Friday, March 28, 2008

Tocumen Rail Update

Dave Klauber sent in an update on the Tocumen Marsh rail invasion. Photo by Bill Adsett.

This morning [March 28] there were 5 of us who arrived separately, Bill Adsett and Mark (family used to own Tocumen) and Bill and Claudia Ahrens and me, arriving around 6:45. A Field Guides group led by John Rowlett arrived shortly after, but from talking with them they didn't see much different from what we saw. Rowlett commented on I think 6 Spotted Rails, 4 adults and 2 sub-adults. We probably had at least 4, including one or two adults and sub-adults, but no downy young, other than black downy Purple Gallinule chicks. We all had great, long views of a Yellow-breasted Crake (lifer!) and Mark may have seen one or two more. NOT seen or heard were Paint-billed or Gray-breasted Crakes. Several Soras were also seen. In the first hour or so there were only one or two, but a bit later a few came out, including at least two that were doing a strange wing shaking behavior in plain sight on the berm. White-throated Crake was heard by all and glimpsed by Bill.
Around noon as we were driving out I noticed a strange looking gray rail with a whitish throat. This was in the same spot where the Spotted Rails had been bathing and was in plain sight wading in the water. Bill, Claudia and I went back to look at it for a half minute before it walked from the water into the tall grass. My first thought was an immature Sora, but it does not really match anything. It was all slate gray: upperparts, head, undertail coverts, underparts, no barring whatsoever. The bill was a dull yellow that looked a bit more colorful at the base, possibly with a dull red tinge. Again the undertail coverts and crissum were dark gray, no buff, no barring, and the general size was that of a Sora. It was in good light so I saw it well. But this coloration is wrong for a juvenile (should have been buffier per Ridgely and the Natinal Geographic guide) or an adult (should have had browner more patterned upperparts, barring and at least a hint of a mask). Unfortunately I do not remember the leg color, but I'm sure it was not bright red. Any ideas or suggestions?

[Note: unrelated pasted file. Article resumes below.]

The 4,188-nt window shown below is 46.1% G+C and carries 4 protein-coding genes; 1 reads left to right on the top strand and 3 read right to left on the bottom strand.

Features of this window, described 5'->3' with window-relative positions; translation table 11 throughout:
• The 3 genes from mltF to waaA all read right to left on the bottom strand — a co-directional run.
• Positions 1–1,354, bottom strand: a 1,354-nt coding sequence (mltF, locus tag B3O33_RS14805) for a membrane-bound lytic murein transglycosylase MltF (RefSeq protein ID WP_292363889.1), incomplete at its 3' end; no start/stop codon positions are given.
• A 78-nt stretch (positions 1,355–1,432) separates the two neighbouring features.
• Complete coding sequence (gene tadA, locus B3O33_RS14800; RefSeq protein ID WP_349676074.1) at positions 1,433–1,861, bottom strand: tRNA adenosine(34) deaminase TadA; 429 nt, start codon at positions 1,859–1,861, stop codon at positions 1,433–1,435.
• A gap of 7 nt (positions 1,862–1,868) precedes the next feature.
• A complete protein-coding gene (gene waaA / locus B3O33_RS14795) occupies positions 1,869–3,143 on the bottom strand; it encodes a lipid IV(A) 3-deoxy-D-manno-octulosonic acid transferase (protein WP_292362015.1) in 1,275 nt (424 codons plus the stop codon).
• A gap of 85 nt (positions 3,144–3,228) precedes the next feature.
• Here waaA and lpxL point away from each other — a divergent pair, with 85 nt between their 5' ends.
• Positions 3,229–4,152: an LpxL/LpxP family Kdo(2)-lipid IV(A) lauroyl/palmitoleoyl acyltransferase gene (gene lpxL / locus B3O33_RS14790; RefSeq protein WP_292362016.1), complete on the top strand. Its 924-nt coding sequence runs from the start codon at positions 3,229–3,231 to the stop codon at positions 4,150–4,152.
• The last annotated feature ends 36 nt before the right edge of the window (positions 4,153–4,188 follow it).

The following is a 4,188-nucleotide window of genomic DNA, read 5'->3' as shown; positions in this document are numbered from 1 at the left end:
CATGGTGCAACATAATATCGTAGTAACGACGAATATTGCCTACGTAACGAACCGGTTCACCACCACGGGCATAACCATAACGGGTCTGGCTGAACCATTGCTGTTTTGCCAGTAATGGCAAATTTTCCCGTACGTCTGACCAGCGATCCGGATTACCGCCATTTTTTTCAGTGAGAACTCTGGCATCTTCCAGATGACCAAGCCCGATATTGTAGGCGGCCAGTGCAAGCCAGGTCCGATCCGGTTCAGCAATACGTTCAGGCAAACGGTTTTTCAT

Also nice was a male Mourning Warbler in the scrub further south.

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